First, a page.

How To Delegate: Balancing Workloads To Become More Productive

You can’t have it all. You can’t do it all, either.

When we have too much on our plate at work, it can result in us performing poorly at tasks we would otherwise be good at if we weren’t up to our ears in obligations.  If only there was a way to relieve ourselves of some of those responsibilities so we could better focus our efforts to be more productive.

Oh wait, there is. It’s called delegation.

Delegation occurs when a person of authority assigns work to someone else. However, the person who delegated the work is still responsible for the outcome.

Simply put, delegating is having someone else do your work for you. Sounds easy, right? Wrong.

A lot of people are hesitant to delegate work. Whether they enjoy doing the task being delegated or don’t trust someone else to do it correctly, it can be tricky for some. However, a manager might experience a time where they have no choice but to pass the torch.

How to delegate in 7 easy steps

Delegation can be difficult for some. If you are one of those people, there is nothing wrong with that. It simply means you care about your career. However, that doesn’t make it acceptable for you to be drowning in work.

Here are seven strategies for learning how to delegate to become more productive at work when facing heavy workloads and tight deadlines.

Let it go

I might sound like a hippie without a care in the world, but when delegating, you need to learn to let things go.

Whether it be because of the dedication you have to your career or you don’t trust other people on your team, letting go of your work and letting someone else take over is one of the hardest parts of delegating. If you don’t learn to let go, you can’t properly delegate, and your personal productivity will continue to struggle.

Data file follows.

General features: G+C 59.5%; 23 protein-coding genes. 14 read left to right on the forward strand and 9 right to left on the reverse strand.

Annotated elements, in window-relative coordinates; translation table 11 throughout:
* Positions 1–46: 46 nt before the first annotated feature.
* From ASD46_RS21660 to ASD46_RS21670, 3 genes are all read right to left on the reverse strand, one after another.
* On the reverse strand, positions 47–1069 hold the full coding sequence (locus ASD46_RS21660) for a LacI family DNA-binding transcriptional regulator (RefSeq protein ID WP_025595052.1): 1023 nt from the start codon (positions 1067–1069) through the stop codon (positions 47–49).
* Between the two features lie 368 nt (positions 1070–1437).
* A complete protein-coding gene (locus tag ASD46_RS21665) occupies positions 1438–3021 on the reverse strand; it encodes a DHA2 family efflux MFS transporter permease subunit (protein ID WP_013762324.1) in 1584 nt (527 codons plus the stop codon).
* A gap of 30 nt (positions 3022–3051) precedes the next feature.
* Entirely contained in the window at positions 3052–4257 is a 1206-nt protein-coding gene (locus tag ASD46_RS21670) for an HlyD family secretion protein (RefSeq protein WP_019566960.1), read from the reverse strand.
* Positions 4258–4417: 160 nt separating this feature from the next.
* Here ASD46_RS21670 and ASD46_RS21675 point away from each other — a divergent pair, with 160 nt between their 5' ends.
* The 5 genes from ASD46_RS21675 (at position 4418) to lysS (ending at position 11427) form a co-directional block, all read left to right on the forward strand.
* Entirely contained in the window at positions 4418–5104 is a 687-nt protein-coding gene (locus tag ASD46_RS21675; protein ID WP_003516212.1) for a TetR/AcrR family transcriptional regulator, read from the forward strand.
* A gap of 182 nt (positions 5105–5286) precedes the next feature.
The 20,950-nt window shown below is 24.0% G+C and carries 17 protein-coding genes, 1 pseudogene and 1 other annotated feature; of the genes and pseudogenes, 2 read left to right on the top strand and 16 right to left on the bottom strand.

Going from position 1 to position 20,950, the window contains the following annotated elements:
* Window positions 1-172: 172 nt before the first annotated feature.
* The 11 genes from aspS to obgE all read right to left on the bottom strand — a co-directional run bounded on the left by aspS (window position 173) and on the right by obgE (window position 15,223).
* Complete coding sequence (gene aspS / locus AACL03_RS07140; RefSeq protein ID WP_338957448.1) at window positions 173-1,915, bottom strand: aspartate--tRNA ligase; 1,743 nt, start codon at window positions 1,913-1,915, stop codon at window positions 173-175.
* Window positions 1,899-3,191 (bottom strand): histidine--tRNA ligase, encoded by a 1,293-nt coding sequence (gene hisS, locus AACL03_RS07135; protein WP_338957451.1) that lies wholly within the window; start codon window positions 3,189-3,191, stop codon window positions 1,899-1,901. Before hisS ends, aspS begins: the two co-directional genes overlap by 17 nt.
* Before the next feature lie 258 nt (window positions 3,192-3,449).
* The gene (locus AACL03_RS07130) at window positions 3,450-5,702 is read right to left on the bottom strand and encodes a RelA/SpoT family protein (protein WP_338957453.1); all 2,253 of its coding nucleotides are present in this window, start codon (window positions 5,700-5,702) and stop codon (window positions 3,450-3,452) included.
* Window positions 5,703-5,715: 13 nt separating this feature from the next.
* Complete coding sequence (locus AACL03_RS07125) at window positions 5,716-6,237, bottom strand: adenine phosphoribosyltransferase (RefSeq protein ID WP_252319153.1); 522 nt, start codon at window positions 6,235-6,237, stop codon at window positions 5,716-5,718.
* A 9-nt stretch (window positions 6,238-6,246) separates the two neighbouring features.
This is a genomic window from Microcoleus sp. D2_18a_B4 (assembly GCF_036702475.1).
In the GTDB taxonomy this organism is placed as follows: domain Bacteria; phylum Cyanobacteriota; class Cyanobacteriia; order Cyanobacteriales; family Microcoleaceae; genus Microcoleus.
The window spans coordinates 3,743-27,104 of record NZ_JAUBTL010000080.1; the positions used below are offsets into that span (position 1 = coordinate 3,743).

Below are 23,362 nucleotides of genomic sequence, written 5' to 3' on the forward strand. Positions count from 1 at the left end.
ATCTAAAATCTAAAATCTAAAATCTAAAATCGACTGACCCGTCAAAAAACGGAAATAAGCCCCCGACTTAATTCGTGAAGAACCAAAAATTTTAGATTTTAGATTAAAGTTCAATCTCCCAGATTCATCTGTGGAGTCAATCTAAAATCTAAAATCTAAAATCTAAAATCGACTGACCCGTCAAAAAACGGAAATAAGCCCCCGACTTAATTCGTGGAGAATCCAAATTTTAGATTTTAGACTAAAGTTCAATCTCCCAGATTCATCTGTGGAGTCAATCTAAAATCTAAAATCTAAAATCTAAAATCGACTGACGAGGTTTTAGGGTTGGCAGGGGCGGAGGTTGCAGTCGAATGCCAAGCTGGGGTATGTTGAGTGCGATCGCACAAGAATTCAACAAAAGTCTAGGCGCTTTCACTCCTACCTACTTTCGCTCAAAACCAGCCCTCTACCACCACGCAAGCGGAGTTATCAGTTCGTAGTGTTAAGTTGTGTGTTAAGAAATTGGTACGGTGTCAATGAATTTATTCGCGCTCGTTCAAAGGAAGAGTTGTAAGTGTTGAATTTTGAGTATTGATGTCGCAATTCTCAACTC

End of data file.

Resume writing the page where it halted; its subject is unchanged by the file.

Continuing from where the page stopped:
You don’t need to hand off your top priorities right away.

Start small. Delegate a few little tasks here and there and see how your team members handle them. Once you have a better grasp of that and the trust builds, you can delegate more serious responsibilities.

Learn to prioritize

Any to-do list can be a scary sight until you learn how to prioritize at work.

Create a system that divides tasks according to the skills and time they require. This will help you see which tasks you should be completing yourself and which ones are acceptable to delegate to someone else.

Provide reasoning and instructions

The process of completing a certain task might seem simple to you, but that might not be the case for others.

Make sure the person you are delegating your work to understand why they are doing it and how they should go about it. If you follow a certain set of directions, give them some guidelines.

If you need something by a certain date, send emails at the best time of day and give them a deadline. If you are leading a meeting, set an agenda to have a productive meeting. Be proactive when briefing them to avoid any problems that might arise due to confusion and lack of communication.

Identify strengths in workers